Adamiya is a mostly Sunni area. Khadamiya is mostly Shiite. The two neighborhoods are linked by a bridge over the Tigris River. Rival Sunni and Shiite gangs used to cross the bridge to rumble. Now, people say, militants cross the bridge to coordinate attacks.

According to witnesses, the disturbance on Tuesday started when American soldiers raided a Khadamiya office of Mr. Sadr’s, looking for weapons. Jaffar Qasim, a 29-year-old guard, said the soldiers kicked away the lunch he was eating and then ripped off the wall a poster of Mr. Sadr’s father, who was assassinated in 1999. Hours later, Mr. Qasim was still crying. His hands vibrated with frustration. The American soldiers, he said, also stomped into a prayer room where shoes are forbidden.

“If I could kill them I would,” he said, looking at the dusty footprints of combat boots on a worn red carpet. “But I had my orders. And I didn’t have a gun.”

American military officials would not comment on the raid or the activity in Khadamiya except to confirm that three soldiers were killed there during attacks.

Many of Mr. Sadr’s followers said they had made an agreement with American commanders that they would avoid the bloodshed that erupted in Sadr City on Sunday if the American forces agreed to stay out of the neighborhood, home to a famous Shiite shrine. But the raid broke that agreement, Mr. Sadr’s followers said. And destroying the poster of one of their martyrs seemed the ultimate disrespect.

So the revolt began. Men in Khadamiya’s bazaar suddenly produced guns. Shopkeepers dashed into the streets with rifles. “Moqtada! Moqtada! Moqtada!” many yelled.

Almost overnight, seemingly, Mr. Sadr, 31, has emerged as the most dangerous man to the American-led occupation. But if the increasing attendance at his demonstrations is an indication, his support has been building for months. Part of his appeal is his militancy. While other Shiite clerics have pressed for moderation, Mr. Sadr has openly called for an end to the occupation. His newspaper, Hawza, was closed last week after American authorities accused it of printing lies that incited violence. That began a cycle of protests that culminated in widespread bloodshed on Sunday.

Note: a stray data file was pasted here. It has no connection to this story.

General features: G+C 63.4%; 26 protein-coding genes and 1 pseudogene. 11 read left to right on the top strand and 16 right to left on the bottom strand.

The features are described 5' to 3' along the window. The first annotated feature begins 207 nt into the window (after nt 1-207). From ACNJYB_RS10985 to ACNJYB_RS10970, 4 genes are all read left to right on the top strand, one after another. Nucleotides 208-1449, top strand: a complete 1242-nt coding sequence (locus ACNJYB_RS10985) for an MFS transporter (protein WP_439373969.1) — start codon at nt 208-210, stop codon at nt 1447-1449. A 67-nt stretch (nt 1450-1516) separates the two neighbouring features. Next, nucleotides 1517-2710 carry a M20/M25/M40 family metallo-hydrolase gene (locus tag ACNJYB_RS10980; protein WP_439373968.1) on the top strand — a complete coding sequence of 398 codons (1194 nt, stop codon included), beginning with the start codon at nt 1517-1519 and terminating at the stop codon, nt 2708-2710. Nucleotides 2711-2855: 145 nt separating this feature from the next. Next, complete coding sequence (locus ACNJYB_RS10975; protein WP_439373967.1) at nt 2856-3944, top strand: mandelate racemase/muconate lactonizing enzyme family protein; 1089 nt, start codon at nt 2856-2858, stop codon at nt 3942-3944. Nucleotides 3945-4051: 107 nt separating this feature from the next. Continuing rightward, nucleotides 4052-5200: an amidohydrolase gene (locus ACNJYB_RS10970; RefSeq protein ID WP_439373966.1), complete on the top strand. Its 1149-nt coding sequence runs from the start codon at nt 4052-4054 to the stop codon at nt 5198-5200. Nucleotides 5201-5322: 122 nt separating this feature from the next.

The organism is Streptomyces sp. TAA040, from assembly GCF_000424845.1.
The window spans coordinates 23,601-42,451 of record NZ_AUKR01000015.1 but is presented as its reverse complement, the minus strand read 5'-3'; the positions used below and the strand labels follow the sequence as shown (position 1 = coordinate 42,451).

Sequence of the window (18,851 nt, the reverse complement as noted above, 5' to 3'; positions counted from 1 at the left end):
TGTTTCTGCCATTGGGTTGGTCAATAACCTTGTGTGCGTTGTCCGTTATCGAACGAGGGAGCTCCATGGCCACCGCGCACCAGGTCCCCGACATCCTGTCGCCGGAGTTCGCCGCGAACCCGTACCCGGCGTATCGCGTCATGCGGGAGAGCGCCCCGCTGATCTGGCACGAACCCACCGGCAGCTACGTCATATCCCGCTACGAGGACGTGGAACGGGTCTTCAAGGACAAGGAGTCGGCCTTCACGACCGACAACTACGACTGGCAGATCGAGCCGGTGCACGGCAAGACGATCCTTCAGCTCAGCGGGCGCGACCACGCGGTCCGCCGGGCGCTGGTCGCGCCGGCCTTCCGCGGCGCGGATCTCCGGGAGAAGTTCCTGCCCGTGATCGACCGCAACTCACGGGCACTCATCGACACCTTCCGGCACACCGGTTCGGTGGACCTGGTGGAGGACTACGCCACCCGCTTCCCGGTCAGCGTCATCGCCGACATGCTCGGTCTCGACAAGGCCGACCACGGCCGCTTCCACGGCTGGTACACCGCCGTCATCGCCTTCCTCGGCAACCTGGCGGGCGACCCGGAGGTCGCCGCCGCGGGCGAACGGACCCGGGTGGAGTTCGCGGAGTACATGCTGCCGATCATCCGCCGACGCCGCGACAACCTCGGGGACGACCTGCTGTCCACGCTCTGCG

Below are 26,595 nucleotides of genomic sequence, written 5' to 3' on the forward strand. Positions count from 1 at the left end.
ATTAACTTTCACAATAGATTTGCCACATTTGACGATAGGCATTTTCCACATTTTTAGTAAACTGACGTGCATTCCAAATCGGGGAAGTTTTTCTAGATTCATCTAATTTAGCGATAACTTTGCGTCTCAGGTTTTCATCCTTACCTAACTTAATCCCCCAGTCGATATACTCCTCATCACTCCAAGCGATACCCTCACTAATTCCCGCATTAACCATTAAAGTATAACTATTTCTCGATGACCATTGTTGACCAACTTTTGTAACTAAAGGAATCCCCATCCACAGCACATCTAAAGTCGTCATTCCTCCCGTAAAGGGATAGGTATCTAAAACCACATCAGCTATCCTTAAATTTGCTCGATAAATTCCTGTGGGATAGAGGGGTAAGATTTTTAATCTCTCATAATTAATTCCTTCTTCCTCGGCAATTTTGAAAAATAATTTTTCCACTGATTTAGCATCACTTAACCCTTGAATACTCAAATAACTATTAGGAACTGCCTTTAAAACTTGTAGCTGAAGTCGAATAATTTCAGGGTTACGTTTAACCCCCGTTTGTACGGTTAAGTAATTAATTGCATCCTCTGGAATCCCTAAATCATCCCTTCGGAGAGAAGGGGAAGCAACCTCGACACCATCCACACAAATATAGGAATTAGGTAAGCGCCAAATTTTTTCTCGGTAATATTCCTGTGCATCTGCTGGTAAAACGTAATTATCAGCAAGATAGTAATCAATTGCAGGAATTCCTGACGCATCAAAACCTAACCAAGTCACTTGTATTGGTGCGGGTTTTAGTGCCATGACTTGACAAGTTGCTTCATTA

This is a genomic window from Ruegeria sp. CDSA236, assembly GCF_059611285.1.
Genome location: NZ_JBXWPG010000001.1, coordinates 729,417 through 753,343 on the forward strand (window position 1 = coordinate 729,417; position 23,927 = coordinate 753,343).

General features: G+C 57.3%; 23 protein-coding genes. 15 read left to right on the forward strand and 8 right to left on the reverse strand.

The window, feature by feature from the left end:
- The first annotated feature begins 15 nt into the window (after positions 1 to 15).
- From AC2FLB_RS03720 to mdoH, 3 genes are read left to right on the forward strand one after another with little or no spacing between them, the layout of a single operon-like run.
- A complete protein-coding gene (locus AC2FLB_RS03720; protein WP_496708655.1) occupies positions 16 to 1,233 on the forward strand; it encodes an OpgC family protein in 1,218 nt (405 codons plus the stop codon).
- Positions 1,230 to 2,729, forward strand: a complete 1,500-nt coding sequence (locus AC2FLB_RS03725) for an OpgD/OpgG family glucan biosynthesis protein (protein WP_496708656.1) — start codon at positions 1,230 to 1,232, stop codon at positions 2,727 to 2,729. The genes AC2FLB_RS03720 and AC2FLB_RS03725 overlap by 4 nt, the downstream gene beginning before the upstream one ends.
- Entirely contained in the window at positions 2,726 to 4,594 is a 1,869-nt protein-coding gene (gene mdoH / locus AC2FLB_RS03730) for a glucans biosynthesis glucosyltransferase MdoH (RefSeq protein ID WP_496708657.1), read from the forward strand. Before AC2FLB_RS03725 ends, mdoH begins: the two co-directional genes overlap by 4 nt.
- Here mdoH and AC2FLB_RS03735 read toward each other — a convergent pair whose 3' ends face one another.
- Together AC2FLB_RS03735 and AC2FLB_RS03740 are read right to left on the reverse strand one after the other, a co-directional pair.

Months ago, some of Mr. Sadr’s rivals said he had only a few hundred armed men behind him. Hazim al-Aarji, Mr. Sadr’s chief commander in Khadamiya, maintains there are 50,000 members of the Mahdi Army just in Baghdad. Mohammed Kadem, a 23-year-old Mahdi Army fighter from Khadamiya, said the force had been lying quietly for months, with arms they looted nearly a year ago. “We just kept them in our homes,” Mr. Kadem said. “We knew this time might come.”

Mr. Kadem detailed a training program in which he and other Shiite youths took buses to Sadr City to practice marksmanship in an open field. Marching orders are disseminating through mosques, Mr. Kadem explained, and ammunition is supplied by central offices.

On Tuesday, Mr. Kadem was part of a crowd massing in the streets of Khadamiya, screaming and staring down American tanks. A few gunshots were exchanged and there were different reports of casualties, but nothing could be confirmed on the night of April 6. Next to him was Mr. Qasim, the guard who saw the poster ripped down.

This time Mr. Qasim was no longer crying. And this time, Mr. Qasim had a Kalashnikov in his hands.

The New York Times, April 7, 2004